What considerations to keep in mind for your LMS
A modern LMS helps you bring your e-learning strategy to life. There are multiple LMS products on the market today — ranging in price and functionality.
Here are some considerations as you look for an LMS for your organization:
Some LMS products offer only the ability to create custom content. Others also come with lessons included. Be sure you aren’t paying more for a system with lessons included unless you are certain your organization will use them.
Some systems support both synchronous (real-time) and asynchronous (on-demand) learning options. Make sure the system you choose supports your e-learning strategy.
Learning Management Systems offer various functionality, including the ability to:
Create content in small “chunks” to support micro-learning.
Set up learning pathways to give learners only the training segments they need for their individual jobs.
Catalog content so that learners can search for and review specific topics.
Employ gamification (such as awarding badges for course completions) to engage learners through friendly competition.
Track progress so you can check in on learners who might be lagging.
As you might expect, the more functionality an LMS offers, the higher the price tag. Just keep in mind that there are options at varying price points, and the return on investment can be quick when you consider how much you’ll save by eliminating in-person training and how efficient your well-trained staff and volunteers will be.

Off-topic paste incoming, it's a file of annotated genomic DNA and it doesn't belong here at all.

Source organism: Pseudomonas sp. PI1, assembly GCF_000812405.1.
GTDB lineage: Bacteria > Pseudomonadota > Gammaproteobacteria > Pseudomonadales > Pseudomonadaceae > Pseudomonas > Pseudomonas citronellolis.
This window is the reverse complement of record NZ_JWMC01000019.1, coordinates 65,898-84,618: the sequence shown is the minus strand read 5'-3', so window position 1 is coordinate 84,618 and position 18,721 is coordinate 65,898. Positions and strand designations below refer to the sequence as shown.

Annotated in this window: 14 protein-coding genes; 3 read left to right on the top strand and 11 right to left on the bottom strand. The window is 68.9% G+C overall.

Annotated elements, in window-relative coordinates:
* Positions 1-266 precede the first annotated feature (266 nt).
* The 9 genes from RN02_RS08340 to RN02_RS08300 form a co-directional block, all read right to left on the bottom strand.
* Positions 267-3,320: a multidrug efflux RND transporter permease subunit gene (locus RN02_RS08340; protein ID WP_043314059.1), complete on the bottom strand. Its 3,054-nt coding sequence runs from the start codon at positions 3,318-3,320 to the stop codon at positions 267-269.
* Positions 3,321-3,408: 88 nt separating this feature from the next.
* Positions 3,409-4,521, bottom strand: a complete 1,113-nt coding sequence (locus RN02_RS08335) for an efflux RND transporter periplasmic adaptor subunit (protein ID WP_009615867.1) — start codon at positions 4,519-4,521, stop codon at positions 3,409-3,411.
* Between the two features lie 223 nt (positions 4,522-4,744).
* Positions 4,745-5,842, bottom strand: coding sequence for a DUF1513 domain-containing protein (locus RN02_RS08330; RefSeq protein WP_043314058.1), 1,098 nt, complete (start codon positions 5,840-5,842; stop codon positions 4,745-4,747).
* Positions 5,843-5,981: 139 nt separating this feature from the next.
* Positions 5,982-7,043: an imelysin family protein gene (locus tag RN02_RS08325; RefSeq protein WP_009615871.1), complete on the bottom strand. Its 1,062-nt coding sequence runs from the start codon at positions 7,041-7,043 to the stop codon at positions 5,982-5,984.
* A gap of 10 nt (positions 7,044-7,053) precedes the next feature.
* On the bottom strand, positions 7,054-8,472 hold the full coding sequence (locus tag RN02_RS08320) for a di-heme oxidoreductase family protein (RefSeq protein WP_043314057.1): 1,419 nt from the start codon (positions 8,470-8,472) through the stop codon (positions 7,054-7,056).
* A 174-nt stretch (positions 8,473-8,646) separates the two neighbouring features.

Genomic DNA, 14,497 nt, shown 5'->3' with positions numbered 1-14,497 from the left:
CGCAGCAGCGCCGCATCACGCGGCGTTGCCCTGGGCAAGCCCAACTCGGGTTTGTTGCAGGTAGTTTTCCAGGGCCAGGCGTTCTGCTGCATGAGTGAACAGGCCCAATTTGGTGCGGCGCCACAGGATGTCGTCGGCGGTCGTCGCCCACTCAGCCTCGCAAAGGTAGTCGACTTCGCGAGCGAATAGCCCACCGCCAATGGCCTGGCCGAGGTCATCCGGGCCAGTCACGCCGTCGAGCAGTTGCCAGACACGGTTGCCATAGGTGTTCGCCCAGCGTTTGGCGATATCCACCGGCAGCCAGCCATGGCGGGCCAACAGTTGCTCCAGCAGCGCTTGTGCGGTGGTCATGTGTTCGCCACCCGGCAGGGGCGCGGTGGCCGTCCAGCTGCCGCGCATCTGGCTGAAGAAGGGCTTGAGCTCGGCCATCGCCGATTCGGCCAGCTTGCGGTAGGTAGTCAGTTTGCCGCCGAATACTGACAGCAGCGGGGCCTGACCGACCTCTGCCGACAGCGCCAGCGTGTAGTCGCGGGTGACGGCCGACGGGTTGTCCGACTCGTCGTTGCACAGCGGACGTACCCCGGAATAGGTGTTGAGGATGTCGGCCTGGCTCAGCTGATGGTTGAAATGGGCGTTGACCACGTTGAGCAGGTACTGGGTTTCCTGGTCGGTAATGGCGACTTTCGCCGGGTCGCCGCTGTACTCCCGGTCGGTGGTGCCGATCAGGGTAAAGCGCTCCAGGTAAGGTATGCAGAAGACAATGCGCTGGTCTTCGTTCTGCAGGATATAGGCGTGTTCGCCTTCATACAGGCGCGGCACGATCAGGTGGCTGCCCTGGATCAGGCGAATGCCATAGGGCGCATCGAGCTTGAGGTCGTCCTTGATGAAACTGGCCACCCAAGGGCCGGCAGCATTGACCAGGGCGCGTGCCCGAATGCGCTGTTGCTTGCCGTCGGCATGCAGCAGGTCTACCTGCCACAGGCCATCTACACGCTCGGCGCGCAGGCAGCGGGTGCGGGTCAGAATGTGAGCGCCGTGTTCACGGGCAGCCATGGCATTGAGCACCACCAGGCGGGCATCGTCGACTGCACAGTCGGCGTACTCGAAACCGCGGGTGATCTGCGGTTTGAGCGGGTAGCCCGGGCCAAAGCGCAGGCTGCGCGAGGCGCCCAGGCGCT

How to take the next step in online learning for your organization
Ultimately, to have a successful online learning program, you need more than just an LMS. You need to define your learner audiences and what they need to learn for their individual jobs, and then create content in a format that’s easy to consume and effective at educating the learner.
If that sounds like a tall order, rest assured that you don’t have to do everything at once. You can start small, creating training for specific processes or technologies, and then grow over time. You also don’t have to worry about locking yourself into a specific LMS. Many systems support the Sharable Content Object Reference Model (SCORM), which means you can choose a system that meets your needs today and then easily move content from one SCORM-compliant system to another when your needs change.
And you’re not alone. The Heller Consulting team is here to support you. We can help with as much or as little as you need for your e-learning program, including:
Selecting the right LMS for your organization
Developing a learning strategy, including audiences and content plans
Creating training content — from videos to quick reference guides
Creating a strategy for rolling out your e-learning program
Jeffrey began working with nonprofits in 1997. Starting out as an intern at the San Francisco chapter of the Anti-Defamation League he went on to be a Development Associate at the Jewish Community Center of San Francisco and then at... Read More
Catherine has served the nonprofit sector for over 20 years, defining and guiding the strategic pathway for technology, digital transformation, marketing, and fundraising at the Canadian Cancer Society and others. She is skilled at understanding and addressing the human concerns... Read More